Once the guilt of an accused person has been established in a criminal trial, using the accepted standard and/or burden of proof, the issue of punishment must be considered using different criteria. That is because, in imposing sentence on a convicted person, the courts normally take into consideration factors such as whether the sentence is of a deterrent, reformative or retributive nature. Sometimes the criminal and previous antecedents of the accused are taken into consideration. (see Gligah & Atiso vrs. The Republic  SCGLR 870.
The law is that in determining the appropriate sentence to impose, the Court must take into consideration the seriousness of the offence, how the citizens consider that type of offence, the manner in which the crime was committed and whether the crime is on the ascendency in the area. The court is also bound to consider the mitigating and aggregating circumstances of the offence. In the case of Kamil vrs The Republic  1 SCGLR 300, the Supreme Court provided guidelines for both trial and appellate courts on matters that should be taken into consideration before an appropriate sentence could be imposed.
I have considered the facts of the instant case and the term of imprisonment imposed on the 1st Appellant and I am of the opinion that it was not proportionate to the crimes having taken into consideration the circumstances surrounding them. I will accordingly reduce the term to four (4) years.
The 2nd Appellant was charged with dishonestly receiving contrary to Section 146 of Act 29, and having possession of stolen property contrary to Section 148 of Act 29. Section 146 of Act 29 reads as follows:
“Whoever dishonestly receives any property which he knows to have been obtained or appropriated by any offence punishable under this Chapter shall be liable to the same punishment as if he had committed that offence”.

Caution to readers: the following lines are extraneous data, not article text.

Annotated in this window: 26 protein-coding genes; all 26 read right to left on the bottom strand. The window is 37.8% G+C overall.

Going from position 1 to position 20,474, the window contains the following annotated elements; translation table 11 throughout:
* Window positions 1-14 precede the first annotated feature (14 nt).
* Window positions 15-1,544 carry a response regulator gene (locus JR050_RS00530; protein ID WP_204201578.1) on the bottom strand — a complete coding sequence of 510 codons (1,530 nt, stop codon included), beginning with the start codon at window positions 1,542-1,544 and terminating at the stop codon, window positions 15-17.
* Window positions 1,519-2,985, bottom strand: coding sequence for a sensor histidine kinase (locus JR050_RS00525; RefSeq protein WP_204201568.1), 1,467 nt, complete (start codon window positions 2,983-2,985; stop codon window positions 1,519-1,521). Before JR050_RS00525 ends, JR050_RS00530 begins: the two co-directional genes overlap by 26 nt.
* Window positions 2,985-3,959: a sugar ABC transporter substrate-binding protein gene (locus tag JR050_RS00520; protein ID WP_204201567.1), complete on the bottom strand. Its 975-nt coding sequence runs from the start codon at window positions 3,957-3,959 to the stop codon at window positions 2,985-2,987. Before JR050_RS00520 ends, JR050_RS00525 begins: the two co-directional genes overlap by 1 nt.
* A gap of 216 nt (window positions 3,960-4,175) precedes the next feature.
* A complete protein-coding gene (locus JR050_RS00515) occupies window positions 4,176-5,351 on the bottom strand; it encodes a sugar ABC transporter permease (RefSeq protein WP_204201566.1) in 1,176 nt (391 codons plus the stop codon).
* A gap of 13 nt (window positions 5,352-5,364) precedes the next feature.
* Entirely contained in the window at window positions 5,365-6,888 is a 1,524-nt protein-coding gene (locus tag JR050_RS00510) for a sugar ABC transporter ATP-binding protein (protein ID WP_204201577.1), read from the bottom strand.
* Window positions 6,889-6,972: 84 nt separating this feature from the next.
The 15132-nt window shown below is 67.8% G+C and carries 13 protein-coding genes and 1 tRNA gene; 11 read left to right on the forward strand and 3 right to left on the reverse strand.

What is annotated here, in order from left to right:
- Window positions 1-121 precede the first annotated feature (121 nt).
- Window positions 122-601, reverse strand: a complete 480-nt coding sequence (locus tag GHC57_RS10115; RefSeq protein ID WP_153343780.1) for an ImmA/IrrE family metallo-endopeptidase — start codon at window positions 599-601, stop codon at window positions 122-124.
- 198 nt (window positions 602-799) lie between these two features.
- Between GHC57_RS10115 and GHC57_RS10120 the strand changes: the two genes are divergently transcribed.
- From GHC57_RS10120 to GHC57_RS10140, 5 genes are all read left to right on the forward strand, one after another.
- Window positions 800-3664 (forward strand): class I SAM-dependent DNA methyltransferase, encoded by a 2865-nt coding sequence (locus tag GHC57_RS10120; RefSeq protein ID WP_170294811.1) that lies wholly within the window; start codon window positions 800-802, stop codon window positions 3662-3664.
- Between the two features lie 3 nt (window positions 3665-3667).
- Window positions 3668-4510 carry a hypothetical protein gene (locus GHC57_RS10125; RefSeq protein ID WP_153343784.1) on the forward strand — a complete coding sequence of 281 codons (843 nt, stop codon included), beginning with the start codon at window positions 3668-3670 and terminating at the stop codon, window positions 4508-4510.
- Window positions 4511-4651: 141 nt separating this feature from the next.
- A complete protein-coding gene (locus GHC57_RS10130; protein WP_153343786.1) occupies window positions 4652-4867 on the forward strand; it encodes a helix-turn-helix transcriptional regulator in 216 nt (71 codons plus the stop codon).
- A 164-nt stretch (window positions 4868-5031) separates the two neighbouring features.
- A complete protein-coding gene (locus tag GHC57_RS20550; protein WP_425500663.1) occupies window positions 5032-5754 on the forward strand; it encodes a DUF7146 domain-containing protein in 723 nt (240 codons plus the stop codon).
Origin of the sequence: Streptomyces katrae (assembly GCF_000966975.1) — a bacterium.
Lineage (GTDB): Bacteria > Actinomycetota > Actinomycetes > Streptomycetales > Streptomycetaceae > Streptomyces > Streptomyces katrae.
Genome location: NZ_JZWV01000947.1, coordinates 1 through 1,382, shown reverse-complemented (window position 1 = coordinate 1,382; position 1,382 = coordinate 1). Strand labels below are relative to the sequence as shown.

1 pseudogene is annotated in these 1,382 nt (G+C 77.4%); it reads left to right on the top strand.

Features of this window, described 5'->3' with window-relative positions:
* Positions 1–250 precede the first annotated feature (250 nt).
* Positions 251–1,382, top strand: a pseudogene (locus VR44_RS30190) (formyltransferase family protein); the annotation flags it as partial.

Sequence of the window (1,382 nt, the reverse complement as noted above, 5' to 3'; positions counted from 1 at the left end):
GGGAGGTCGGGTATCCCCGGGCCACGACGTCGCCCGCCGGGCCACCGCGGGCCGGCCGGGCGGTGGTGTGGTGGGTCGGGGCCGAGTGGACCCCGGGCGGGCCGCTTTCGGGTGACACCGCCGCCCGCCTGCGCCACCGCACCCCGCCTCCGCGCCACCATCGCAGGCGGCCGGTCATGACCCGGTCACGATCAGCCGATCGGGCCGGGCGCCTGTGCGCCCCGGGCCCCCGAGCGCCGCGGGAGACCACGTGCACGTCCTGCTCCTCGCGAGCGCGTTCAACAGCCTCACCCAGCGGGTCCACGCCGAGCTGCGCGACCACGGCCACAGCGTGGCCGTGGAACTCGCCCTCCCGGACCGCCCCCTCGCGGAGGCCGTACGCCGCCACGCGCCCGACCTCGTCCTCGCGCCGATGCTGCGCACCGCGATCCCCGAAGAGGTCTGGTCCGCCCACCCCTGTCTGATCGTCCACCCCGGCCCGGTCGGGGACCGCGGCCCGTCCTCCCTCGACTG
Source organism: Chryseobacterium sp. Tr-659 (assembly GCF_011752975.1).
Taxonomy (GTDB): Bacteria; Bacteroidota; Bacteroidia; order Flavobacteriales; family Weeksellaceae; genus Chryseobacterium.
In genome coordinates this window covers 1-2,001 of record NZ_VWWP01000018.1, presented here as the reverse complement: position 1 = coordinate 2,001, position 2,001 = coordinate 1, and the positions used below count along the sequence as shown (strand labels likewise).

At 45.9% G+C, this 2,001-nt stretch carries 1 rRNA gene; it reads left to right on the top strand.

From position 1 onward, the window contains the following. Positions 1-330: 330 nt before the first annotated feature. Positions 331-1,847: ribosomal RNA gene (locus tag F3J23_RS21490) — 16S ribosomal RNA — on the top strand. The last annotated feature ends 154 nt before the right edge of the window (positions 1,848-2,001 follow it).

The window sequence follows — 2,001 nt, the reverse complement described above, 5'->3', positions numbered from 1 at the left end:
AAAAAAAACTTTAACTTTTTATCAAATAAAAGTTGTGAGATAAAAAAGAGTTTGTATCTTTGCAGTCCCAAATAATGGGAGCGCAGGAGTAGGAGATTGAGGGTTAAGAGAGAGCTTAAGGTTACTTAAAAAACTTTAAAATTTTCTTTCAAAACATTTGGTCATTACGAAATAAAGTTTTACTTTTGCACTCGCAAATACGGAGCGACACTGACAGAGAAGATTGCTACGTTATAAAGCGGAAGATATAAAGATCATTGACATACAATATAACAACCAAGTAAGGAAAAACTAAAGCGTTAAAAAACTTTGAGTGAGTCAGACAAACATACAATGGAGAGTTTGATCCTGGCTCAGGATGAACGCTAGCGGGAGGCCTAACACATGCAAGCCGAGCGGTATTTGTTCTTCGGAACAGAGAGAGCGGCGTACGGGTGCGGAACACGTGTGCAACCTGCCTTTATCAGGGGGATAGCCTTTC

The specific offence under the Chapter 1 of Act 29 in the instant case is stealing. Therefore, if a person steals goods and another person knowing that the goods were stolen dishonestly receives same, he is guilty of dishonestly receiving and is liable to be punished for stealing.
Section 147 (1) defines dishonest receiving as follows:
“A person is guilty of dishonestly receiving any property which he knows to have been obtained or appropriated by any crime, if he receives, buys or in any manner assists in the disposal of such property otherwise than with a purpose to restore it to the owner”.
Section 148 (1) Act 29 also provides as follows:
“Where a person is charged with dishonest receiving and is proved to have had in his possession or under his control, anything which is reasonably suspected of having been stolen or unlawfully obtained and he does not give an account, to the satisfaction of the Court, as to how he came by it the property may be presumed to have been stolen or unlawfully obtained and the accused may be presumed guilty of dishonest receiving in the absence to the contrary”.